July 1, 2022 marks Kaitlyn Gaynor’s first day as an Assistant Professor in the Departments of Botany and Zoology at UBC. Her office and lab will be located in the Biodiversity Research Centre, and she will be joining the Interdisciplinary Research Solutions (IBioS) Cluster. Before joining us, Kaitlyn was a postdoctoral fellow at the National Center for Ecological Analysis & Synthesis (NCEAS) in Santa Barbara, California. Kaitlyn completed her BA at Columbia University and her PhD at the University of California, Berkeley.
We had the chance to sit down with Kaitlyn and learn more about her scientific journey, current work, and exciting plans when she joins us at UBC. After our interview, Kaitlyn was heading to Mozambique to do some field work before coming back to Vancouver later in the summer.
Of all the places you have lived in, which one is the most exciting and why?
The year that I spent living in the Kakamega Forest in western Kenya was really formative for me as a scientist. As an undergraduate, I was interested in animal behaviour—understanding why animals make the decisions that they make, and how these decisions are shaped by evolutionary and ecological contexts. I had a particular interest in primates, as our closest relatives, and I studied vigilance behaviour in blue monkeys in Kakamega for my undergraduate thesis. I loved the monkeys and forest life, and so after I graduated, I took a job as the manager of the field research project. In that year, my research interests slowly evolved. As I watched these monkeys go about their lives in landscapes that were so transformed by human activity, I couldn’t help but notice how much human infrastructure, habitat change, and the presence of humans were shaping the way these monkeys interacted with their environment, with each other, and with people.
That observation motivated the research that I decided to pursue in graduate school, focused on how anthropogenic disturbance changes animal behaviour and species interactions, and the consequences of those changes for conservation and human-wildlife interactions. That line of inquiry remains a focus of the research program that I will be starting at UBC. I'm still really interested in fundamental questions in animal behaviour and ecology, but as the human population and footprint grows, it's important to think about the outsized role that humans are playing in ecological communities around the world.
How are you planning to understand “the perspective from the other animals” besides humans?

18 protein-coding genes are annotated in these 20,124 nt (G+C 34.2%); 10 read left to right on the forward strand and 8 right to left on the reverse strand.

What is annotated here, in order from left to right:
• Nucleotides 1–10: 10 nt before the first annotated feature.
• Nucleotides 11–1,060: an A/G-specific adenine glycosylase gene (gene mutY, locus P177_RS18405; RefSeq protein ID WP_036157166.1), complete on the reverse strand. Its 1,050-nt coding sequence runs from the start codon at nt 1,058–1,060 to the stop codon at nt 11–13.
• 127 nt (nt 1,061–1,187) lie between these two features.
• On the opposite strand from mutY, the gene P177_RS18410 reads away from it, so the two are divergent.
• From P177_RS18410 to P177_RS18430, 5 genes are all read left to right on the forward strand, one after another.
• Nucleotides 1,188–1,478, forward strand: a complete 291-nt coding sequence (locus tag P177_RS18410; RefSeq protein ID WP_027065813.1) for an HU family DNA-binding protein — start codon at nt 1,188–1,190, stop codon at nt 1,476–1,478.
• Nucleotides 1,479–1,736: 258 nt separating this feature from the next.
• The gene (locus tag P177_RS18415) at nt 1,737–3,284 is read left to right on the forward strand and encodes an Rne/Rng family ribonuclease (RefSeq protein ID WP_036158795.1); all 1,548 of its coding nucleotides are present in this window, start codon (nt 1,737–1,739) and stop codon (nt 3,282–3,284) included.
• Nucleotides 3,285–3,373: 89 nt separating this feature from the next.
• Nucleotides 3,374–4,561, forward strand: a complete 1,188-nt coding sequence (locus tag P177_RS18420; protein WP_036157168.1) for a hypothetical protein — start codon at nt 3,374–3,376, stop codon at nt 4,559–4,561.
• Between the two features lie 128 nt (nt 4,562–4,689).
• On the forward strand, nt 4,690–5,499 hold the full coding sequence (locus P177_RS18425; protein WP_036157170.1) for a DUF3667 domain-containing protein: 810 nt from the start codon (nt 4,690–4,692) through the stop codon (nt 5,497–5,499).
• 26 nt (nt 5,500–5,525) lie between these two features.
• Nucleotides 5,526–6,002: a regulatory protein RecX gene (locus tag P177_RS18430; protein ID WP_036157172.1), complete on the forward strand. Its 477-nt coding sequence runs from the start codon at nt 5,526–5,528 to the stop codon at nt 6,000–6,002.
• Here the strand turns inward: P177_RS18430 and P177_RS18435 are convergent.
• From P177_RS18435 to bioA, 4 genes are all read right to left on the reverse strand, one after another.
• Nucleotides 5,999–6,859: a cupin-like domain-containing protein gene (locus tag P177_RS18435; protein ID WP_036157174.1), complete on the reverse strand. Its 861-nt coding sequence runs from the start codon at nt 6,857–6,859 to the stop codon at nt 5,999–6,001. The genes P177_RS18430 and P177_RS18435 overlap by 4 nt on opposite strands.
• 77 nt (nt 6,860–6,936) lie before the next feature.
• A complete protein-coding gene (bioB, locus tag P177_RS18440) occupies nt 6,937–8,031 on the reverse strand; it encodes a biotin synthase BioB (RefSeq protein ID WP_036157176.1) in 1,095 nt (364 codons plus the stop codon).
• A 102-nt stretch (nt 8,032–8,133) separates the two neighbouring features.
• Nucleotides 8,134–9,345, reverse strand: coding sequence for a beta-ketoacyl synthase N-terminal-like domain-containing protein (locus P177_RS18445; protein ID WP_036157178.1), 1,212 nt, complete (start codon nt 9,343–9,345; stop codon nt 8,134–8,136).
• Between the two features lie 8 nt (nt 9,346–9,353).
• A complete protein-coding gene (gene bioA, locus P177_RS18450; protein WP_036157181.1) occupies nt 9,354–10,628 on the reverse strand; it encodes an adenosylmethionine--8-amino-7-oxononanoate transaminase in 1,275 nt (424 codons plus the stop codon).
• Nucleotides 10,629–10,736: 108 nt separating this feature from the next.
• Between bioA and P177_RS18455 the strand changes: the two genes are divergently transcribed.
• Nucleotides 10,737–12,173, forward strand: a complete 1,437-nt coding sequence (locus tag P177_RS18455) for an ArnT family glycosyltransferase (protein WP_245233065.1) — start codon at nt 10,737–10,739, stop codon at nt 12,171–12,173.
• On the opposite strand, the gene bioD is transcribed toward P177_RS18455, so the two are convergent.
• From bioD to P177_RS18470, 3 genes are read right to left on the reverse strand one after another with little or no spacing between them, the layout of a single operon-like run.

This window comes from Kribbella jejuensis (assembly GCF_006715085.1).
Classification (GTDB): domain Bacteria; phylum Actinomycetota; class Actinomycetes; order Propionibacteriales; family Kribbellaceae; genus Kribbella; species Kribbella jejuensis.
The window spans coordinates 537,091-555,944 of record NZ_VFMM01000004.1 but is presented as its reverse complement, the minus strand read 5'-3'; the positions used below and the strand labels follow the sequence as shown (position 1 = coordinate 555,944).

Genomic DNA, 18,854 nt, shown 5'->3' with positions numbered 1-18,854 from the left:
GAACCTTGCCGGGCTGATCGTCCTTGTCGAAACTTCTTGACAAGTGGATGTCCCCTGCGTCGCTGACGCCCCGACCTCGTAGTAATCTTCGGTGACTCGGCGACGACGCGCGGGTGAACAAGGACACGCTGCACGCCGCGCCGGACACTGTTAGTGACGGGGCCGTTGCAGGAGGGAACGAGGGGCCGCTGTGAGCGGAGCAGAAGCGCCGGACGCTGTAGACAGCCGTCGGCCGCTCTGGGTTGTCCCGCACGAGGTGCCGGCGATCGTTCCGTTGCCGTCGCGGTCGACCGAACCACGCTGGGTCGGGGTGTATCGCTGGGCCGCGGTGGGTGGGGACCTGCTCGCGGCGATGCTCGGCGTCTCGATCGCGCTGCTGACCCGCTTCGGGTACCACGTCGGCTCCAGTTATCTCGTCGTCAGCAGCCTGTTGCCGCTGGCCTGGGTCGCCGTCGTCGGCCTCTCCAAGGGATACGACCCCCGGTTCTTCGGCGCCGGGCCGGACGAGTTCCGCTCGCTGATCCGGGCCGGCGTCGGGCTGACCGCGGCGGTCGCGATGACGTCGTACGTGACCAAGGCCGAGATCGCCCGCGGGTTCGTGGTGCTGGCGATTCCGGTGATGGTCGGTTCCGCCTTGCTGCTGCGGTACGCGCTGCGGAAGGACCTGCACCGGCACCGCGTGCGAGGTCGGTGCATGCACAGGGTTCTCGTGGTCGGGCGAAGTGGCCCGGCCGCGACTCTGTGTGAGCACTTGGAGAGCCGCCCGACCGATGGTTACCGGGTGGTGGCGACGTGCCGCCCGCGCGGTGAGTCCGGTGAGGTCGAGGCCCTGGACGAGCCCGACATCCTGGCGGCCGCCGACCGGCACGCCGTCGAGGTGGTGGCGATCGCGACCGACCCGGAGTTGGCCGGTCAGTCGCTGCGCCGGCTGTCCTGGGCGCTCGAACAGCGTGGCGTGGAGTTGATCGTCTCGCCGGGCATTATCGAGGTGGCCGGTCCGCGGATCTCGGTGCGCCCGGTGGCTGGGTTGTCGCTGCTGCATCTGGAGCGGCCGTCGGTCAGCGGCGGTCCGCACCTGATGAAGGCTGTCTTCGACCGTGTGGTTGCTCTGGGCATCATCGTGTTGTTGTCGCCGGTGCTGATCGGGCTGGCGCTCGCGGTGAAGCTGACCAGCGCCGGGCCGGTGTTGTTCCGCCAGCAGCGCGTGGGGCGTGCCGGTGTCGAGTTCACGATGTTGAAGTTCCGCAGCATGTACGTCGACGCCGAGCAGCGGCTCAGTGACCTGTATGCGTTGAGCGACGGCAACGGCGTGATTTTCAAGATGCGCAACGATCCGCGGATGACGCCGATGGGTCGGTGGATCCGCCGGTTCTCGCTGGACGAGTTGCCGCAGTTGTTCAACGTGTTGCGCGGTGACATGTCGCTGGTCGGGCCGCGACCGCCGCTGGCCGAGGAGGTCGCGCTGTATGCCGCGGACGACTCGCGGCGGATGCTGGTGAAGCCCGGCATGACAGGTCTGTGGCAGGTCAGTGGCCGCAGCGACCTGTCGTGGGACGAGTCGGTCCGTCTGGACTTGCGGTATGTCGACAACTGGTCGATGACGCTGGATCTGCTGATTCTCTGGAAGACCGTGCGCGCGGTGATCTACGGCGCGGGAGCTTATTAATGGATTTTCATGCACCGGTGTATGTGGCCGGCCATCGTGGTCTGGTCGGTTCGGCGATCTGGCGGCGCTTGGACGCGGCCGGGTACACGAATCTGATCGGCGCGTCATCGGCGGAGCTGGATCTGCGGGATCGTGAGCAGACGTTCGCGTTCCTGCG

I’ve used a range of tools in my research to try to understand animals’ interactions with their environments. I started with observational research, watching monkeys in the rainforest and recording data on what were they doing. Increasingly, I’ve been moving towards tools that allow us to monitor animals remotely, like GPS collars that record an animal’s location in space and time, and motion-activated wildlife cameras. You will never fully get the minds of other animals, and it is difficult to resist the temptation to anthropomorphize other animals and assume they are making decisions that would seem rational to us. But by exploring the contexts in which they are exhibiting different behaviours, we can better understand how environmental variability, along with a species’ biology and evolutionary history, is shaping the decisions that animals make. And this work is motivated by the desire to understand animal decision-making as they navigate human-altered landscapes.
One important factor that shapes animal decision-making, movement, and behaviour is their perception of risk. A big thrust of my research is understanding how human disturbance is reshaping “landscapes of fear.” We can be scary to wild animals, as can human infrastructure and its associated sensory stimuli. People are also changing landscapes of fear for prey by removing predators in places where we don’t want them, introducing invasive predators, or putting predators back in places where they used to be. And habitat alteration is modifying the playing field of predator-prey interactions, possibly altering prey perceptions of risk. All of that is changing the way that animals are navigating risk. So in our research, my colleagues and I apply theory from predator-prey ecology to these novel contexts to understand and predict how animals’ behaviour changes as a result of human-induced changes in risk and risk perception. In some cases, we may be able to alter the ecology of fear to improve outcomes for human-wildlife coexistence. For example, we may want animals to be less afraid of people so that they use an area that has critical habitat, or we may want them to be more afraid so they stay away from places where they are causing challenges for people.
You also look into the human perspective towards animals; can you explain this a little more?
I would be missing something if I studied human-wildlife interactions and only focused on the wildlife side. You need to explore the human side as well, in order to fully understand the drivers and outcomes of these interactions. People are constantly taking actions that affect the natural world, including animals and the decisions that animals are making, and resulting human-wildlife interactions can have important outcomes for animals, people, and ecosystems. I am not a social scientist myself, but I have been collaborating with researchers who study human behaviors, beliefs, attitudes, and values to understand the social-ecological dynamics of human-wildlife interactions. For conservation to be successful, it's critical to consider the needs and perspectives of people too. I am hopeful that being hired as part of the new IBioS cluster at UBC will facilitate engagement with social scientists and researchers across disciplines.